Summary: Many of the people at the forum were deeply concerned about the state of the ferry system and want to see something done sooner rather than later. One speaker told the panel to stop talking and do something about it, a comment which received a round of applause.
One member of the audience, Jackie Pata, says she’s intrigued by the concept of a public corporation but she’s also a little concerned by the involvement of the private sector.
“I want to make sure we don’t cross the line between a public corporation and private sector leading the way the leaves people behind,” she says.
Maintaining the public service mission will be one of the top priorities for the public corporation Venables says. One of the models currently being looked at is in British Columbia where passengers on higher traffic routes pay more and their ticket prices subsidizes the smaller, less used routes.
Members of the audience are now asking questions or making statements to the panel. One person asks what would happen to union members if the system were privatized.
Ware says he wants to clarify that Southeast Conference does not support privatization but a public corporation, which is different.
A public corporation, Ware says, would help address some of the, “iinefficiencies in the administration that made it difficult if not impossible for people to do their jobs.”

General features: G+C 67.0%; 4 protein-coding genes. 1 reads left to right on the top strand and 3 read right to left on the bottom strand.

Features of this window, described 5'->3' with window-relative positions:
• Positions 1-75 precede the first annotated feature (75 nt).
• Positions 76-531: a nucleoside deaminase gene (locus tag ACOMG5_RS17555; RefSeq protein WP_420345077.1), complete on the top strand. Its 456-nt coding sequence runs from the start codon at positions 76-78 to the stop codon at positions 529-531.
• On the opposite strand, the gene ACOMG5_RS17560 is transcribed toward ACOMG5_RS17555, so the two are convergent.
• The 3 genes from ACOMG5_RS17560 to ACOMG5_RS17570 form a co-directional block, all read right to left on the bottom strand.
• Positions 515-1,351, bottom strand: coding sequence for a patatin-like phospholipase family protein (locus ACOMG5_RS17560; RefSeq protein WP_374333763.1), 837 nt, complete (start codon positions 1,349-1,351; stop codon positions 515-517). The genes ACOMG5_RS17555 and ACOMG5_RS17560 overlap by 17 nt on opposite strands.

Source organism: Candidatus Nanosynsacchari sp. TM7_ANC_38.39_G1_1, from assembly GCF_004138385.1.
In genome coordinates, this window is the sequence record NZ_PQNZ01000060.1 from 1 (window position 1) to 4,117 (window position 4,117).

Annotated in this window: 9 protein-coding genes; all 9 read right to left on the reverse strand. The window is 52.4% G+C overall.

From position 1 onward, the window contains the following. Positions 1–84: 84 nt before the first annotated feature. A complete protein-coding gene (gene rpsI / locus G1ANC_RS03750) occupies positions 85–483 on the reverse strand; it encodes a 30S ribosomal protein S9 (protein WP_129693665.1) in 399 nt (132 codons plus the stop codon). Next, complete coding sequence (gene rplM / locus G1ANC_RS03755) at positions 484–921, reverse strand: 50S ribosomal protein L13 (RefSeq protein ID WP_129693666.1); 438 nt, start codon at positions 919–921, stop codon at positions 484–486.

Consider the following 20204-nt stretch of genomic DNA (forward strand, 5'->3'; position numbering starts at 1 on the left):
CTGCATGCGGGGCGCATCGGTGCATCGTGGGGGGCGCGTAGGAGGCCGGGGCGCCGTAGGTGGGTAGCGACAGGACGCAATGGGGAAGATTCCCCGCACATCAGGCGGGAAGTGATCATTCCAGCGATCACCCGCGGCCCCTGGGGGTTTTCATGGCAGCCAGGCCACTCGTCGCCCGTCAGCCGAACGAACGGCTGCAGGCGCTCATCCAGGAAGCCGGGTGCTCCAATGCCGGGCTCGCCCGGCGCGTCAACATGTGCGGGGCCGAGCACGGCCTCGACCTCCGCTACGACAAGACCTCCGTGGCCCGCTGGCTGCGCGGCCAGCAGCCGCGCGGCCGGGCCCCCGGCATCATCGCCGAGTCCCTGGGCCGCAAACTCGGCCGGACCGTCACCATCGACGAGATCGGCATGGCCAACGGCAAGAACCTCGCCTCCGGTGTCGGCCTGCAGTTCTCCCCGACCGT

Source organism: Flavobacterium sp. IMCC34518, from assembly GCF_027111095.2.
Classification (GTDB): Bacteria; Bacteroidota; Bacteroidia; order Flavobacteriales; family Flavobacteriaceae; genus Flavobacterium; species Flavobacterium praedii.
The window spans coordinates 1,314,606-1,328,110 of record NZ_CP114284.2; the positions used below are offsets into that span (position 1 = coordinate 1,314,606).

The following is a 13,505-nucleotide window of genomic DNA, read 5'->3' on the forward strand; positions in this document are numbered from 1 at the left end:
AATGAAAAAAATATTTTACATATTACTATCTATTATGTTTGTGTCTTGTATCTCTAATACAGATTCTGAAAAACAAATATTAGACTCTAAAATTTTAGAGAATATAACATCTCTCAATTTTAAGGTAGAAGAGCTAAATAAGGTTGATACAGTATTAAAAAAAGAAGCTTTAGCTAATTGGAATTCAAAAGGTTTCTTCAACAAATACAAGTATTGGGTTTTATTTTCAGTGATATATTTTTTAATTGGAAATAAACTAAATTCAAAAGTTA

Venables says that a public corporation model would give unions a seat at the management table. Many of the difficulties between unions and management resulted from, “misalignment, not working together as well as they should.”
Percy Frisby, executive director of Friends of the AMHS says there has been a lot of well-deserved criticism level at the Department of Transportation and Public Facilities. Frisby blames the governor for mismanagement and cutting back services offered by AMHS.
“We are in a state of emergency,” Frisby says, “We demand accountability oversight. This is not a perfect storm. This is a calculated miscarriage of justice.”
Percy asks the crowd to demand the governor declare a state of emergency over the ferry system.
Southeast Conference has long been an advocate of a public corporation model for reforming the ferry system and Venables is giving a presentation on the merits of that plan.
Will Ware, chief of project development for Tlingit and Haida who has worked with Southeast Conference says that model allows for management of the ferry system to break free from government bureaucracy which can slow things down.
”We felt there were some people in the private sector that could really help us,” Ware said.
Venables says the way the system is operated as whole needs to be reworked. With such an expensive operation, he says, “you have to really start treating it like a business.”
Southeast Conference Executive Director Robert Venables is giving a brief overview of what the Marine Highway is going through. Venables is also on the AMHS Reshaping Work Group recently formed by Gov. Mike Dunleavy. Venables is going back to the founding of AMHS, pointing out that it’s creation was supported by Alaskans across the state, not just in communities that use the ships directly.
The system is currently in a crisis, Venables says. “The fleet is old, and many of the solutions should have been implemented 20 years ago.”
Central Council of the Tlingit and Haida Indian Tribes of Alaska is hosting a Native Issues Forum at Elizabeth Peratrovich hall focusing on the Alaska Marine Highway System. The AMHS is one of the most important issues for Tlingit and Haida said Central Council President Richard Chalyee Éesh Peterson in his opening statements.